RALEIGH, N.C. — Smoke from wildfires could continue causing unhealthy air quality throughout the coastal region of North Carolina on Tuesday and Wednesday, air quality officials say.
Residents east of Interstate 95 could experience unhealthy air quality, and people are advised to avoid or reduce prolonged or heavy exertion outdoors if they can see and smell smoke.
Fires in the Alligator River National Wildlife Refuge in Dare and Hyde counties, the Holly Shelter Game Land in Pender County, and southeast Georgia are affecting some coastal communities with smoke that could contain high levels of particle pollution. Smoke from the fires is drifting downwind. For more information about the North Carolina fires, check out the link on the national interagency website, http://www.inciweb.org/state/34/.
Air quality monitors operated by the N.C. Division of Air Quality, or DAQ, have shown elevated particle pollution due to smoke from the fire. People who live in counties close to the fire, particularly sensitive groups, should limit their outdoor activities if they can see and smell heavy smoke.
Some of the highest particle pollution levels that DAQ has ever measured were in smoke plumes from wildfires. Recent concentrations have reached Code Purple, or very unhealthy, at times in counties close to the fires. The highest particle concentrations have tended to occur during the evening and early morning hours. Particles can be harmful to breathe and contribute to haze and other air quality problems.
The air pollution forecast for the rest of today and Wednesday predicts that fine particle levels in the coastal region could exceed the standard of 35 micrograms per cubic meter averaged over 24 hours. High particle levels can impair breathing and aggravate symptoms in people with heart and respiratory problems, and irritate the lungs in healthy individuals. People with chronic lung and heart ailments as well as children and older adults should reduce physical exertion and outdoor activity.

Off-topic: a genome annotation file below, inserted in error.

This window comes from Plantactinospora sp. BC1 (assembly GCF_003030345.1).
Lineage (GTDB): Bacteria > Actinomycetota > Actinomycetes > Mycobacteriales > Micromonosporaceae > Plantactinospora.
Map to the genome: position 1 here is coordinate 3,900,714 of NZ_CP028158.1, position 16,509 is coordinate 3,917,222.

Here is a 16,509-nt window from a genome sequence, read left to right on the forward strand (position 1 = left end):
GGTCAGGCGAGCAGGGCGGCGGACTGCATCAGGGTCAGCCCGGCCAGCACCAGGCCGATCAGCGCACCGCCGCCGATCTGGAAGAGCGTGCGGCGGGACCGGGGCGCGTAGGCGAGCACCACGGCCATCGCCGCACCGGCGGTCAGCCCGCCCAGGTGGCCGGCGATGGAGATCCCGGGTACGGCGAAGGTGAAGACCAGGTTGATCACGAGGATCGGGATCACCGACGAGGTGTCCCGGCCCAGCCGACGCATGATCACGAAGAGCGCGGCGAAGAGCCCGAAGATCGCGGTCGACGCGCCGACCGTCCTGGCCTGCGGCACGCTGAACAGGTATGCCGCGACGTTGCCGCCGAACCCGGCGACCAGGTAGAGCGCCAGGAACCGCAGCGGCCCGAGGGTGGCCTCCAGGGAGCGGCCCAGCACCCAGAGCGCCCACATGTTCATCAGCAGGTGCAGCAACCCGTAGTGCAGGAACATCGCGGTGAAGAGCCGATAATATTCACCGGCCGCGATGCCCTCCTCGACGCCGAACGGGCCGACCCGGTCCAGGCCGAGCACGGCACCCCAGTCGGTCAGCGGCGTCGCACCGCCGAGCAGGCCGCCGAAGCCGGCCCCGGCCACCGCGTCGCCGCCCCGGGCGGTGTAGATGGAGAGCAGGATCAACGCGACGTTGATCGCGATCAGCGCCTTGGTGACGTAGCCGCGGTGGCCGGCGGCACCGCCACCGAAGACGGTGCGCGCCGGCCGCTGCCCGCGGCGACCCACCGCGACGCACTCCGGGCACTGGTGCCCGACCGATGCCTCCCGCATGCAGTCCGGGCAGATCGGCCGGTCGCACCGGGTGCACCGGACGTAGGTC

Forecasters have predicted potential Code Red or unhealthy air quality in Pender and Onslow counties. Code Orange conditions, or air quality that is unhealthy for sensitive groups, could occur from New Bern to Kinston west to I-40. The Pains Bay fire may also produce Code Orange smoke concentrations in Dare and eastern Hyde Counties. Intermittent smoke concentrations may reach Code Orange throughout much of the Coastal Plain.
The Code Red forecast for Pender and Onslow counties means that people who are sensitive to air pollution should avoid all physical activity outdoors. In other forecast areas, sensitive groups should avoid or reduce prolonged or heavy exertion outdoors. Sensitive groups include older adults, children, people who work or exercise outdoors, and those with heart conditions and respiratory ailments such as asthma, bronchitis and emphysema. Everyone else should avoid or reduce prolonged or heavy exertion.
Fine particles can penetrate deeply into the lungs and be absorbed into the bloodstream, causing or aggravating heart and lung diseases. Persons most susceptible to particle pollution include those with heart and respiratory conditions, older adults and young children. Symptoms of exposure to high particle levels include: irritation of the eyes, nose and throat; coughing; phlegm; chest pain or tightness; shortness of breath and asthma attacks.
More information on air quality in North Carolina can be found at the DAQ website, www.ncair.org. More information on the health effects of smoke can be found at this website: http://www.airnow.gov/index.cfm?action=smoke.page1#4.